WASHINGTON (WJLA) - Outside the Capitol on Monday night, a candlelight vigil was held in opposition to a military strike on Syria.
But it was inside Britain's Foreign and Commonwealth Office that John Kerry tossed an 11th hour curveball to President Bashar al-Assad.
"He could turn over every single bit of chemical weapons -- turn it over, all of it, without delay," he said.
Whether this was an unintentional statement or a calculated strategy is still in question.
Consider that within hours of Kerry's comments, Russia announced they would push Syria to put its chemical weapons under international control.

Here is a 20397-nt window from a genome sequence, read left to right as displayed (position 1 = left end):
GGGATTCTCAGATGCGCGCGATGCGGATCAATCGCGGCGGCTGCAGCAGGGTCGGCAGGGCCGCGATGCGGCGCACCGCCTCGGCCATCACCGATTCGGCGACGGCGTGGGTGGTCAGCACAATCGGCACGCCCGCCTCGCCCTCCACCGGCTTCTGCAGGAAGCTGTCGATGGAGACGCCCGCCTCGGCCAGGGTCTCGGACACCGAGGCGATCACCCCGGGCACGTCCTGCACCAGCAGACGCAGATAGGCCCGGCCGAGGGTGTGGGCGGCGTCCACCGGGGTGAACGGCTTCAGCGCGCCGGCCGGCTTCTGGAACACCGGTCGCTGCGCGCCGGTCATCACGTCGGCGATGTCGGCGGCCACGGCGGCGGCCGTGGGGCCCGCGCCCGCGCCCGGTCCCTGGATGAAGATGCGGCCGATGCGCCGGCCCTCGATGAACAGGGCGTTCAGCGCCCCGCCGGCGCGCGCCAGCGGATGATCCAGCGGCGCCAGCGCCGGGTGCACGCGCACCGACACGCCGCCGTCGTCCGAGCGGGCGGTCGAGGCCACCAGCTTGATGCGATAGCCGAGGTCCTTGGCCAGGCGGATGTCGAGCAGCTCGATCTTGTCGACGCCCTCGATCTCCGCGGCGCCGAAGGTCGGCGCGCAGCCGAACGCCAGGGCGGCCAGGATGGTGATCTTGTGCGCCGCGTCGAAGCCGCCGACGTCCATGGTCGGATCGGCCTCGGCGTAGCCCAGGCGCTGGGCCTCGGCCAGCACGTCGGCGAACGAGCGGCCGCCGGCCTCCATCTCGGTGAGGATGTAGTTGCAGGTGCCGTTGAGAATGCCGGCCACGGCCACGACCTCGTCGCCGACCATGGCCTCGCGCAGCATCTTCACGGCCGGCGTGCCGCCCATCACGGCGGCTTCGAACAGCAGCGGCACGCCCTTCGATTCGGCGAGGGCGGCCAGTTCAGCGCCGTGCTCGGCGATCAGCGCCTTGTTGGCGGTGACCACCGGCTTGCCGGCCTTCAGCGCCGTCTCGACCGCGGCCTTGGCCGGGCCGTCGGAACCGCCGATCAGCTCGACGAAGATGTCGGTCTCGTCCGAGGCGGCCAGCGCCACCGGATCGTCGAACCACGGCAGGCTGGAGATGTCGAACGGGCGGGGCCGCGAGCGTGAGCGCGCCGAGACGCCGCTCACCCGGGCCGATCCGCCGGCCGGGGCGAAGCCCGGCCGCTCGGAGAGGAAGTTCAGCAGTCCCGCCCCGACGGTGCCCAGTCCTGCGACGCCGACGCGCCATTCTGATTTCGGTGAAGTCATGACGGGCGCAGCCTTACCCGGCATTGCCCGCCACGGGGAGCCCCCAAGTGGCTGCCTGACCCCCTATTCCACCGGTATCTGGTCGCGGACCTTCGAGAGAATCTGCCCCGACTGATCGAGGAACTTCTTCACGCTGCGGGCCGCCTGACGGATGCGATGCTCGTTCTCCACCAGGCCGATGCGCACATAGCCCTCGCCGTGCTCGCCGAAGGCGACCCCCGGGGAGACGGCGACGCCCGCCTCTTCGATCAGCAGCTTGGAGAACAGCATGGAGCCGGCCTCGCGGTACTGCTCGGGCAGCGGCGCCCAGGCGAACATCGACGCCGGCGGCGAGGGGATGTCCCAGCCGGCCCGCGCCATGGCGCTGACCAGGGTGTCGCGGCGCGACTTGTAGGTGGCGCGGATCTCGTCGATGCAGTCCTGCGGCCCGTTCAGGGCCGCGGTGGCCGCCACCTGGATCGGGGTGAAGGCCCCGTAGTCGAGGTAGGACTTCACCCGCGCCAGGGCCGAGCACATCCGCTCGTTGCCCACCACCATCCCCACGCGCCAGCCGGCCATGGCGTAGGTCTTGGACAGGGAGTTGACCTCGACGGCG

Shortly thereafter, the White House announced:
"We want to look at hard at what the Russians have proposed and we will," said Tony Blinken, Deputy National Security Adviser.
Then by sundown, the president was on a T.V. blitz. After being asked by Diane Sawyer whether a military strike would be on pause if Assad yielded control of his chemical weapons to international authority, Obama responded:
"Absolutely, if in fact that happened. "
But it is what's happening inside Congress that may be affecting the president's stance. ABC 7 polled local members, and found that six back a strike on Syria while three would likely vote no. And a look at the list of undecideds show that five of the six are Democrats.
That sentiment is increasing on the streets of both D.C. and the world.